NYC pension chief protests AT&T plan

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New York City comptroller William Thompson objected to the management structure that will be in place after AT&T Corp. sells its cable systems,
protesting to the Securities and Exchange Commission that it may violate securities law.

Tucked away in the proposal to sell AT&T Broadband to Comcast Corp. is a
governance plan that includes seating directors until 2005 with no provision for
removal by shareholders, Thompson said in a letter to SEC chairman Harvey Pitt.
That "would deal a crippling blow to shareholder rights," he argued.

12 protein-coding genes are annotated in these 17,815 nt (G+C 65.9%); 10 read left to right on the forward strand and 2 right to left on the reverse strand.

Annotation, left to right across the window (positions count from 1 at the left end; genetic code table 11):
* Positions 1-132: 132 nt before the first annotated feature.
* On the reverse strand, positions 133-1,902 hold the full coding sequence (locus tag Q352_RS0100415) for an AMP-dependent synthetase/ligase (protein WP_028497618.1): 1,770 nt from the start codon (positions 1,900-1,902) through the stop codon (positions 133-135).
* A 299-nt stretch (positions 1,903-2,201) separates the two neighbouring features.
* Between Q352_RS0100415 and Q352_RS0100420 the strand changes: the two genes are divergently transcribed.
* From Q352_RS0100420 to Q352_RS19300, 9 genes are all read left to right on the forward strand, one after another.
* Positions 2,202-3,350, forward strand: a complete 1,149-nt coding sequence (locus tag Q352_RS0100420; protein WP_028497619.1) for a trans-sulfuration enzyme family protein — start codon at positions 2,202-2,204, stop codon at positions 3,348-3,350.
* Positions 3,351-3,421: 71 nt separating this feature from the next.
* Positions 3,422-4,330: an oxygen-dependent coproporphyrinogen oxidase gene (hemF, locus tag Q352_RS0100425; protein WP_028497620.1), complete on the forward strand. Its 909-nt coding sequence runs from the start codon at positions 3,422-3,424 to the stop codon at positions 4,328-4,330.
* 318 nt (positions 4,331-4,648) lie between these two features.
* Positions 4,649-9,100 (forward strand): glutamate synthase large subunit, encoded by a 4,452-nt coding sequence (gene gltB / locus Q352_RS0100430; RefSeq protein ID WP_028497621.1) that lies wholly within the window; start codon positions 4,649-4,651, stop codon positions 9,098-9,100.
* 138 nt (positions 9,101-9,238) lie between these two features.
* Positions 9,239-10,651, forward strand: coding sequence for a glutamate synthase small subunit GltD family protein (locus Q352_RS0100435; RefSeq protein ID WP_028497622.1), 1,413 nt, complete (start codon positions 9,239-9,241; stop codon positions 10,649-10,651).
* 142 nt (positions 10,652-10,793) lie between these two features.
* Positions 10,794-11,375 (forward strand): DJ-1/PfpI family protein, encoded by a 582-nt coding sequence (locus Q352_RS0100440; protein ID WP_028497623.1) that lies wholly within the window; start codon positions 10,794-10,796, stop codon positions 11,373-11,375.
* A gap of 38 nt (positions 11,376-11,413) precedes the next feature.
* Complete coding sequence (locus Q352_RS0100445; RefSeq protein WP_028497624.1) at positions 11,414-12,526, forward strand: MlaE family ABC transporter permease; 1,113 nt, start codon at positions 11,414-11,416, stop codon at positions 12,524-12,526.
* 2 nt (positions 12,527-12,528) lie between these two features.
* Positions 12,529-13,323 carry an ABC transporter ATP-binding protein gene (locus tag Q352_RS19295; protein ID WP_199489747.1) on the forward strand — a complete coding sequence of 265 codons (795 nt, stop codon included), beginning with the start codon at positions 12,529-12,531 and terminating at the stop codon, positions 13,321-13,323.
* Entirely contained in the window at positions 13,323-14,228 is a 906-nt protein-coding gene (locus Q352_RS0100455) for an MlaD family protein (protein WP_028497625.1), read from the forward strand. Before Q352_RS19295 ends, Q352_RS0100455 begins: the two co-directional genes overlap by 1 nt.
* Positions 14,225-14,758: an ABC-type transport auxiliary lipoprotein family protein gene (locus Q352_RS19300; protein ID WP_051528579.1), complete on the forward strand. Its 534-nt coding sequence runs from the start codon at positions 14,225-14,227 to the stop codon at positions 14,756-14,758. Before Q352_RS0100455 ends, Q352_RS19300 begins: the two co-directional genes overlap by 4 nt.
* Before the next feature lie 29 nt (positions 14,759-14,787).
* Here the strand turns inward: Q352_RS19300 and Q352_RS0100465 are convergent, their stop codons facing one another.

The sale and the governance plan are joined.

Shareholders wanting to approve the sale of the cable systems must also
approve the governance.

Thompson is a trustee of municipal pension funds that hold 13.9 million
AT&T shares and 3.8 million Comcast shares.

The American Federation of Labor and Congress of Industrial Organizations,
Connecticut's treasurer and the Council of Institutional Investors, a group of
large pension funds, wrote similar letters.

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